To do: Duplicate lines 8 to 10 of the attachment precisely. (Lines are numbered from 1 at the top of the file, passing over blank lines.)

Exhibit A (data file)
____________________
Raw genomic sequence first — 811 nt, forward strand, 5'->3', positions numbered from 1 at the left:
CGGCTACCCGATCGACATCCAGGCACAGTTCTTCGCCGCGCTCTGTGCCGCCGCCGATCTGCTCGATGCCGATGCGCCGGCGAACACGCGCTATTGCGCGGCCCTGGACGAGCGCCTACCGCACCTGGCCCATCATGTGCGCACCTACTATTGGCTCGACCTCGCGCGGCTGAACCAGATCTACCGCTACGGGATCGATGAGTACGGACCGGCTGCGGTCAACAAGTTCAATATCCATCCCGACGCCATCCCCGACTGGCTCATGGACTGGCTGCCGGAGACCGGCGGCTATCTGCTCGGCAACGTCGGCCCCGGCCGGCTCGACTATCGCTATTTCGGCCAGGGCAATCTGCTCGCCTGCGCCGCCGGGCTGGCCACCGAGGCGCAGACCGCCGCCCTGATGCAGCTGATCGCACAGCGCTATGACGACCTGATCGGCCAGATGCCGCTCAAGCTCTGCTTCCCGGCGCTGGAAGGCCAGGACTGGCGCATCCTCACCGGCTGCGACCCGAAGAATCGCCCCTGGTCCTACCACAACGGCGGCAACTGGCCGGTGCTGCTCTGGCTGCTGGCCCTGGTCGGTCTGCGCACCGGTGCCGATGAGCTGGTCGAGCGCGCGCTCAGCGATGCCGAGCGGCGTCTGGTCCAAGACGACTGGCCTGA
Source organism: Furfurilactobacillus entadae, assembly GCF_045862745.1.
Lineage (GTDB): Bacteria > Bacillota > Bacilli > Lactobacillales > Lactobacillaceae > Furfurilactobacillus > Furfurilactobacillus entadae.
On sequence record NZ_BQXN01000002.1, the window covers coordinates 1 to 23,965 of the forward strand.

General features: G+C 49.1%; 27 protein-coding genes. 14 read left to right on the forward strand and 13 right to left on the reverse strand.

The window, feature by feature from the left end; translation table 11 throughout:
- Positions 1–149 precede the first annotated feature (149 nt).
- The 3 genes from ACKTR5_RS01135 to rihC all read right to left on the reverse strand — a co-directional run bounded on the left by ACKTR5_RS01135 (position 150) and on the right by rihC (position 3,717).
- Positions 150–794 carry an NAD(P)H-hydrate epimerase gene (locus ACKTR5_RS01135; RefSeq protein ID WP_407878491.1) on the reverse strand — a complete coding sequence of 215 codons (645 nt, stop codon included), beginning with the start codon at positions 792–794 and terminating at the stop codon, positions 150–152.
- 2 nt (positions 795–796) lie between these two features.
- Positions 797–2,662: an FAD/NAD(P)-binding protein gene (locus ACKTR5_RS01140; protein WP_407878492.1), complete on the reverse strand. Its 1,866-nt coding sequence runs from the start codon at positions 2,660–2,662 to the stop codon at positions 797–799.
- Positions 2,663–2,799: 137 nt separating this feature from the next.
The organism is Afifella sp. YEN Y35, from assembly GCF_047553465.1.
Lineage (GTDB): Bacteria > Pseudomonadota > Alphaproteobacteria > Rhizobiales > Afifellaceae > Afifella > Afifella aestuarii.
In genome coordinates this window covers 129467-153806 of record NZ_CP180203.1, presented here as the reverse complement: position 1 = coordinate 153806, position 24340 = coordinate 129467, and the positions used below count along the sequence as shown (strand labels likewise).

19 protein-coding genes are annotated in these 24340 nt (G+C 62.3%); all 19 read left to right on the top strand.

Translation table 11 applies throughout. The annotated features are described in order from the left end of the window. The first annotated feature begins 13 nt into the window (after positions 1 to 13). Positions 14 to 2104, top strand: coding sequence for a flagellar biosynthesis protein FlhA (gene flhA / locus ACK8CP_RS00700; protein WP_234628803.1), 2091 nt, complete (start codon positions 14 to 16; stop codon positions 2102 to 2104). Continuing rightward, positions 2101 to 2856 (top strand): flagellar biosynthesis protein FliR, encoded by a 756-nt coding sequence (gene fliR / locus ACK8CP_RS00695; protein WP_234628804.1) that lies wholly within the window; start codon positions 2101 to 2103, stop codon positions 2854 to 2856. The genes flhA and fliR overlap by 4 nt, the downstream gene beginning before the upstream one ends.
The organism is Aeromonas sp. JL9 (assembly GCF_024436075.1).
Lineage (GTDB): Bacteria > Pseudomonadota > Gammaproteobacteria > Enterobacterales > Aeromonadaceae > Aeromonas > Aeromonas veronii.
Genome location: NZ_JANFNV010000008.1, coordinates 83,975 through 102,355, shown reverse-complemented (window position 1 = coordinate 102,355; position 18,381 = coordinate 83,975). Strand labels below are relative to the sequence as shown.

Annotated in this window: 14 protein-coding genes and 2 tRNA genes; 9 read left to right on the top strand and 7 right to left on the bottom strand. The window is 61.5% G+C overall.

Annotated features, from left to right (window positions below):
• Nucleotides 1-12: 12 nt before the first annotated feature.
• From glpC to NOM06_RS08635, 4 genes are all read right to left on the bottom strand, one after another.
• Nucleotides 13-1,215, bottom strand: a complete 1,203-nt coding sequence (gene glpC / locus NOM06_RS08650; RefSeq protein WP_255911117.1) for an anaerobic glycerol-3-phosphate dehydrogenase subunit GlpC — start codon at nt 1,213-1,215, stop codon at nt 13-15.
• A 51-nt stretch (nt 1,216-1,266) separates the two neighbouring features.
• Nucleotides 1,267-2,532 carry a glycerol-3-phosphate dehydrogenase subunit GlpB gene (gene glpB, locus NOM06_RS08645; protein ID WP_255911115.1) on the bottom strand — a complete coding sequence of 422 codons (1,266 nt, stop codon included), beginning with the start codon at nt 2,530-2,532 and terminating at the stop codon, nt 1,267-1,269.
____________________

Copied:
- Positions 1–149 precede the first annotated feature (149 nt).
- The 3 genes from ACKTR5_RS01135 to rihC all read right to left on the reverse strand — a co-directional run bounded on the left by ACKTR5_RS01135 (position 150) and on the right by rihC (position 3,717).
- Positions 150–794 carry an NAD(P)H-hydrate epimerase gene (locus ACKTR5_RS01135; RefSeq protein ID WP_407878491.1) on the reverse strand — a complete coding sequence of 215 codons (645 nt, stop codon included), beginning with the start codon at positions 792–794 and terminating at the stop codon, positions 150–152.